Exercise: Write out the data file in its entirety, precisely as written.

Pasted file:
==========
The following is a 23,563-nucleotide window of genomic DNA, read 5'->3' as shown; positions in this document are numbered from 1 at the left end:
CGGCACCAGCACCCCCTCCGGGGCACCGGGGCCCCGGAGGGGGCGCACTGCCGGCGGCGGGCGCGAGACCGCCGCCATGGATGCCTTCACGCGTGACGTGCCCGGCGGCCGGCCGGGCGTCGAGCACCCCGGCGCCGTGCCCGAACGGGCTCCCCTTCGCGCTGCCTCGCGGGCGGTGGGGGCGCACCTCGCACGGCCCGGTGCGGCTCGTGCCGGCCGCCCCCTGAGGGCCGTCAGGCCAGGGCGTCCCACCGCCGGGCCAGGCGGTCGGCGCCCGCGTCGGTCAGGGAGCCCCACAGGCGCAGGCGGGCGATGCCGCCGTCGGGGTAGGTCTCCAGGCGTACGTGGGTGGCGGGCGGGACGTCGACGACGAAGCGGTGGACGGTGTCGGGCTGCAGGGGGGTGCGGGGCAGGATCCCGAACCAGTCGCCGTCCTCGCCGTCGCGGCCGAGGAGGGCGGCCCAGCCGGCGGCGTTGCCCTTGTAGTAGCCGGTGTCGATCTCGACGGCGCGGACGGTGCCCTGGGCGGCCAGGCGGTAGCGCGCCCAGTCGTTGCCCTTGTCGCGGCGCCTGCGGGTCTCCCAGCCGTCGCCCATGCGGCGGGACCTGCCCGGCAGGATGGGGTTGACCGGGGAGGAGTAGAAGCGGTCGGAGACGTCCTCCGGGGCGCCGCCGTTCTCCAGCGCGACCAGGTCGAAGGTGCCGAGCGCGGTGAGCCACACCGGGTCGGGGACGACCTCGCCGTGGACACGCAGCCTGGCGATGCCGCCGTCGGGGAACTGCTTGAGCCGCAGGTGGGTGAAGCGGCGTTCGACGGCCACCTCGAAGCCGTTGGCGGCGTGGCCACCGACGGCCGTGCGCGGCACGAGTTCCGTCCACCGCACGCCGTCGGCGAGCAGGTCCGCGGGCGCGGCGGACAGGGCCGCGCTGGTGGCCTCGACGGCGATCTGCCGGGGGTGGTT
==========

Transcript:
The following is a 23,563-nucleotide window of genomic DNA, read 5'->3' as shown; positions in this document are numbered from 1 at the left end:
CGGCACCAGCACCCCCTCCGGGGCACCGGGGCCCCGGAGGGGGCGCACTGCCGGCGGCGGGCGCGAGACCGCCGCCATGGATGCCTTCACGCGTGACGTGCCCGGCGGCCGGCCGGGCGTCGAGCACCCCGGCGCCGTGCCCGAACGGGCTCCCCTTCGCGCTGCCTCGCGGGCGGTGGGGGCGCACCTCGCACGGCCCGGTGCGGCTCGTGCCGGCCGCCCCCTGAGGGCCGTCAGGCCAGGGCGTCCCACCGCCGGGCCAGGCGGTCGGCGCCCGCGTCGGTCAGGGAGCCCCACAGGCGCAGGCGGGCGATGCCGCCGTCGGGGTAGGTCTCCAGGCGTACGTGGGTGGCGGGCGGGACGTCGACGACGAAGCGGTGGACGGTGTCGGGCTGCAGGGGGGTGCGGGGCAGGATCCCGAACCAGTCGCCGTCCTCGCCGTCGCGGCCGAGGAGGGCGGCCCAGCCGGCGGCGTTGCCCTTGTAGTAGCCGGTGTCGATCTCGACGGCGCGGACGGTGCCCTGGGCGGCCAGGCGGTAGCGCGCCCAGTCGTTGCCCTTGTCGCGGCGCCTGCGGGTCTCCCAGCCGTCGCCCATGCGGCGGGACCTGCCCGGCAGGATGGGGTTGACCGGGGAGGAGTAGAAGCGGTCGGAGACGTCCTCCGGGGCGCCGCCGTTCTCCAGCGCGACCAGGTCGAAGGTGCCGAGCGCGGTGAGCCACACCGGGTCGGGGACGACCTCGCCGTGGACACGCAGCCTGGCGATGCCGCCGTCGGGGAACTGCTTGAGCCGCAGGTGGGTGAAGCGGCGTTCGACGGCCACCTCGAAGCCGTTGGCGGCGTGGCCACCGACGGCCGTGCGCGGCACGAGTTCCGTCCACCGCACGCCGTCGGCGAGCAGGTCCGCGGGCGCGGCGGACAGGGCCGCGCTGGTGGCCTCGACGGCGATCTGCCGGGGGTGGTT